dhea-supplements

Can you increase DHEA naturally?

How to increase DHEA naturally? Many have proposed ways to achieve a higher DHEA level. 

It usually includes the use of DHEA supplements. However, treatment with supplements may not always work, and not all studies are consistent. 

There is still much to research before finding a solution in medical treatment or natural remedies.

Still, many users have found significant improvements after following simple lifestyle recommendations. They contribute to relieving the signs and symptoms, but there are still no formal studies to see how lifestyle changes and natural remedies affect DHEA serum levels.

How to naturally increase DHEA

Here’s a list of how to increase DHEA in men and women through lifestyle recommendations:

  • Cope with stress to maintain your cortisol levels at bay and facilitate adrenal function
  • Get a good night’s sleep to keep your energy levels
  • Exercise often, as it has been shown beneficial in promoting steroid production. It may also help with your mood and cardiovascular health.
  • Eat a balanced diet and do not leave healthy fats out of the menu. Remember that steroids are created with cholesterol.

Conclusion

Low DHEA symptoms are varied and similar to those found in low testosterone levels. 

DHEA and DHEA sulfate are steroids synthesized in the adrenal gland. It influences your sex hormone levels and interacts with tissues throughout the body.

Low levels of the DHEAS hormone can cause low energy levels, low sex drive, depression, and weight gain. Other symptoms include memory problems and allergies. DHEA also contributes to keeping your bone tissue healthy and strong.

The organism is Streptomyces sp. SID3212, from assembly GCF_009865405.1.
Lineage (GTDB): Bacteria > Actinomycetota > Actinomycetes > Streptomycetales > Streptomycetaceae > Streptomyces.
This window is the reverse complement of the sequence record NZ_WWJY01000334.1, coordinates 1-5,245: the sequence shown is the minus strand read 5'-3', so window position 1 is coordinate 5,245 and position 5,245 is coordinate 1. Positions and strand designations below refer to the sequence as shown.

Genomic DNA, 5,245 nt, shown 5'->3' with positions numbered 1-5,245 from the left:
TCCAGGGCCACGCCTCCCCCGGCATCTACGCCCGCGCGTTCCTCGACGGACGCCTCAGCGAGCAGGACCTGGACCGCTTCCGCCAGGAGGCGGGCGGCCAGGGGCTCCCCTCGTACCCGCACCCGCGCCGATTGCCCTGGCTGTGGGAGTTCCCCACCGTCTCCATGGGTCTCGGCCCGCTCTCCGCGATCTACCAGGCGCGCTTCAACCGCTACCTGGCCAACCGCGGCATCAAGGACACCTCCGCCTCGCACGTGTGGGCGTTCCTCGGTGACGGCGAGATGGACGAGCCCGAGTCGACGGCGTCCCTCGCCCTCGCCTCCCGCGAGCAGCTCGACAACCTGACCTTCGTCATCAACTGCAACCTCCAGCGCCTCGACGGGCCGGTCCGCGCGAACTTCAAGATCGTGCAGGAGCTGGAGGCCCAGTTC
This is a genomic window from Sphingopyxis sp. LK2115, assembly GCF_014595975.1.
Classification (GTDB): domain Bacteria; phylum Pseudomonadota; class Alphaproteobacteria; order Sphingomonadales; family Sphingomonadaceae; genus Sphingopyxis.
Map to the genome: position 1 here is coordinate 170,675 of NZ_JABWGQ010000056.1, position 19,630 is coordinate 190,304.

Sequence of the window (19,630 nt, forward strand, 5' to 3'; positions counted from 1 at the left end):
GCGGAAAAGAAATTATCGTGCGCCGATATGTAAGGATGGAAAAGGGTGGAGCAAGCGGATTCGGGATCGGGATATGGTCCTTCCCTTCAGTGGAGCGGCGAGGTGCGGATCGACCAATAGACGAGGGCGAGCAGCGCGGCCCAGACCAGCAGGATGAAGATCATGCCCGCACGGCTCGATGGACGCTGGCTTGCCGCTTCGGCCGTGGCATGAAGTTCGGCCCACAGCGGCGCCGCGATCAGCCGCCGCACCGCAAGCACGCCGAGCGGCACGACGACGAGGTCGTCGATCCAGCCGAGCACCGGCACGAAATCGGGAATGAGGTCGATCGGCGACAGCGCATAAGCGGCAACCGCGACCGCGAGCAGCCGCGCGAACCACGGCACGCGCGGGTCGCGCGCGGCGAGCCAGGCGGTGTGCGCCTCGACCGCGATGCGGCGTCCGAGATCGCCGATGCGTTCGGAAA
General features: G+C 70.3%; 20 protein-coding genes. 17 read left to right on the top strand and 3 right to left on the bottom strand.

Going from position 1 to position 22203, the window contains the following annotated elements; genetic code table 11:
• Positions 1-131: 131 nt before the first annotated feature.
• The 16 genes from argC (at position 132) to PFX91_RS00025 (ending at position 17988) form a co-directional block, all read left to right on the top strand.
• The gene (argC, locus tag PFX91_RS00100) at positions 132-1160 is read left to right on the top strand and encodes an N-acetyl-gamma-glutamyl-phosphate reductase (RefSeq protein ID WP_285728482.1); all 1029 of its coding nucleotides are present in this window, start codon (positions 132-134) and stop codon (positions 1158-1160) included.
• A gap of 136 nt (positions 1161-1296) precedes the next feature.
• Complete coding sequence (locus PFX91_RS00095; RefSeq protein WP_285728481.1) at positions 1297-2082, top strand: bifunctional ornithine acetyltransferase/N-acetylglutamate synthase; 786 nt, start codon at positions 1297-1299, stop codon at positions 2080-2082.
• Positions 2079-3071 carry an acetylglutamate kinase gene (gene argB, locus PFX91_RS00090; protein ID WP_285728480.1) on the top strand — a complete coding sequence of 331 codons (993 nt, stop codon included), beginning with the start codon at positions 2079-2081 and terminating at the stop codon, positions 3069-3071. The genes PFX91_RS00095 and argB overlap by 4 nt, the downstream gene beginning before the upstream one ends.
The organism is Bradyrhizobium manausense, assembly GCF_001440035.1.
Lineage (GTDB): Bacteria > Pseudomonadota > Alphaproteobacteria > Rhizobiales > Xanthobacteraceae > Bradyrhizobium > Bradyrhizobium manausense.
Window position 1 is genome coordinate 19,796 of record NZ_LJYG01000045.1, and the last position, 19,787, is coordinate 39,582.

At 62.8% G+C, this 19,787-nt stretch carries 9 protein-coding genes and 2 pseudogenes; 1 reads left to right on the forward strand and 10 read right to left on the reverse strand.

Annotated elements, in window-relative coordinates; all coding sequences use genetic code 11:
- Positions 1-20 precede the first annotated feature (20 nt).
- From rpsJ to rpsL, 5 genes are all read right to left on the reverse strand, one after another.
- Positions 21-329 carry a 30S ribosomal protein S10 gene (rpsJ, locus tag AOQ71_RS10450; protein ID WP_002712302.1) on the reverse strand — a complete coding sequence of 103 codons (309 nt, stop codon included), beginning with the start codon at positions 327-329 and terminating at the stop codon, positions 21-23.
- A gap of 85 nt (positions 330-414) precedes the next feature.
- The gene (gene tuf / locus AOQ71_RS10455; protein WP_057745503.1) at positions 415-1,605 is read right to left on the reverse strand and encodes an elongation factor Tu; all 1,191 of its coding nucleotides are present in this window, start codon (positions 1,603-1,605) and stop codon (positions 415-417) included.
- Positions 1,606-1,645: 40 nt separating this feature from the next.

Different methods have been tried to maintain DHEA normal range. This article also listed how to increase DHEA in men using a few lifestyle recommendations. However, more studies are warranted to know for sure what works to increase serum levels and how.

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Sources

  1. Klinge, C. M., Clark, B. J., & Prough, R. A. (2018). Dehydroepiandrosterone research: past, current, and future. Vitamins and hormones108, 1-28. https://pubmed.ncbi.nlm.nih.gov/30029723/ 
  2. Aoki, K., & Terauchi, Y. (2018). Effect of dehydroepiandrosterone (DHEA) on diabetes mellitus and obesity. Vitamins and hormones108, 355-365. https://pubmed.ncbi.nlm.nih.gov/30029734/ 
  3. do Vale, S., & Escera, C. (2018). Dehydroepiandrosterone and Dehydroepiandrosterone-Sulfate and Emotional Processing. Vitamins and hormones108, 413-441. https://pubmed.ncbi.nlm.nih.gov/30029737/ 
  4. El-Sakka, A. I. (2018). Dehydroepiandrosterone and erectile function: a review. The world journal of men’s health36(3), 183-191. https://www.ncbi.nlm.nih.gov/pmc/articles/PMC6119841/ 
  5. Prall, S. P., & Muehlenbein, M. P. (2018). DHEA modulates immune function: a review of evidence. Vitamins and hormones108, 125-144. https://pubmed.ncbi.nlm.nih.gov/30029724/ 
  6. Zhou, S., & Glowacki, J. (2018). Dehydroepiandrosterone and bone. In Vitamins and Hormones (Vol. 108, pp. 251-271). Academic Press. https://pubmed.ncbi.nlm.nih.gov/30029729/ 
  7. Quinn, T., Greaves, R., Badoer, E., & Walker, D. (2018). DHEA in prenatal and postnatal life: implications for brain and behavior. Vitamins and Hormones108, 145-174. https://pubmed.ncbi.nlm.nih.gov/30029725/
  8. Hinson, J. P., & Raven, P. W. (1999). DHEA deficiency syndrome: a new term for old age?. Journal of Endocrinology163(1), 1-5. https://pubmed.ncbi.nlm.nih.gov/10495400/